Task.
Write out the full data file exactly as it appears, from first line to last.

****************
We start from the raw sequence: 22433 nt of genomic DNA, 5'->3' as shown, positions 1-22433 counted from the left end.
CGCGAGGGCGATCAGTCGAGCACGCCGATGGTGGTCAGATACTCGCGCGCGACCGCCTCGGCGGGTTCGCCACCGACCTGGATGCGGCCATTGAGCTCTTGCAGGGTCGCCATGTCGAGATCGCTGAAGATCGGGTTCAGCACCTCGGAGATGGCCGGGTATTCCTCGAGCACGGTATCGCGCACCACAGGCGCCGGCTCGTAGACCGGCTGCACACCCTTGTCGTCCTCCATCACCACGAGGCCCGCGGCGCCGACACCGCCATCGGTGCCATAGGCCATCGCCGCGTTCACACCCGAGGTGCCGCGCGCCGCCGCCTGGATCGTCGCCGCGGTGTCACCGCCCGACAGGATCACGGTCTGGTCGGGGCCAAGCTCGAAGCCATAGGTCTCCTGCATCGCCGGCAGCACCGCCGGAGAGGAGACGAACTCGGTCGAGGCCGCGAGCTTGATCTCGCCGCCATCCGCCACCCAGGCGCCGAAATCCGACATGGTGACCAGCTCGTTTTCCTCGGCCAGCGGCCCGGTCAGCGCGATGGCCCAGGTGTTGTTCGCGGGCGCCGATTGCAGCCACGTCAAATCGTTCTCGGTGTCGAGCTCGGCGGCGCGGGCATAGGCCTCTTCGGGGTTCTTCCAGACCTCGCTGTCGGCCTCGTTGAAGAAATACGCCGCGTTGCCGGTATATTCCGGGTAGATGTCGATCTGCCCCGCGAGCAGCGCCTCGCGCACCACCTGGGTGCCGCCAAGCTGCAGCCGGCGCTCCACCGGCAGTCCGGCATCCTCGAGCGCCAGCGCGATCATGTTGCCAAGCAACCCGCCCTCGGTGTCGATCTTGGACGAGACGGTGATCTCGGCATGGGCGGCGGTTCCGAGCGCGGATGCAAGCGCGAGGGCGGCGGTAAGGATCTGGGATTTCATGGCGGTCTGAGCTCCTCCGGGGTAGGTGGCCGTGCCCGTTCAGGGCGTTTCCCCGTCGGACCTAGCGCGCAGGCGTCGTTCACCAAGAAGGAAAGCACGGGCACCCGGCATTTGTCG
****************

We start from the raw sequence: 22433 nt of genomic DNA, 5'->3' as shown, positions 1-22433 counted from the left end.
CGCGAGGGCGATCAGTCGAGCACGCCGATGGTGGTCAGATACTCGCGCGCGACCGCCTCGGCGGGTTCGCCACCGACCTGGATGCGGCCATTGAGCTCTTGCAGGGTCGCCATGTCGAGATCGCTGAAGATCGGGTTCAGCACCTCGGAGATGGCCGGGTATTCCTCGAGCACGGTATCGCGCACCACAGGCGCCGGCTCGTAGACCGGCTGCACACCCTTGTCGTCCTCCATCACCACGAGGCCCGCGGCGCCGACACCGCCATCGGTGCCATAGGCCATCGCCGCGTTCACACCCGAGGTGCCGCGCGCCGCCGCCTGGATCGTCGCCGCGGTGTCACCGCCCGACAGGATCACGGTCTGGTCGGGGCCAAGCTCGAAGCCATAGGTCTCCTGCATCGCCGGCAGCACCGCCGGAGAGGAGACGAACTCGGTCGAGGCCGCGAGCTTGATCTCGCCGCCATCCGCCACCCAGGCGCCGAAATCCGACATGGTGACCAGCTCGTTTTCCTCGGCCAGCGGCCCGGTCAGCGCGATGGCCCAGGTGTTGTTCGCGGGCGCCGATTGCAGCCACGTCAAATCGTTCTCGGTGTCGAGCTCGGCGGCGCGGGCATAGGCCTCTTCGGGGTTCTTCCAGACCTCGCTGTCGGCCTCGTTGAAGAAATACGCCGCGTTGCCGGTATATTCCGGGTAGATGTCGATCTGCCCCGCGAGCAGCGCCTCGCGCACCACCTGGGTGCCGCCAAGCTGCAGCCGGCGCTCCACCGGCAGTCCGGCATCCTCGAGCGCCAGCGCGATCATGTTGCCAAGCAACCCGCCCTCGGTGTCGATCTTGGACGAGACGGTGATCTCGGCATGGGCGGCGGTTCCGAGCGCGGATGCAAGCGCGAGGGCGGCGGTAAGGATCTGGGATTTCATGGCGGTCTGAGCTCCTCCGGGGTAGGTGGCCGTGCCCGTTCAGGGCGTTTCCCCGTCGGACCTAGCGCGCAGGCGTCGTTCACCAAGAAGGAAAGCACGGGCACCCGGCATTTGTCG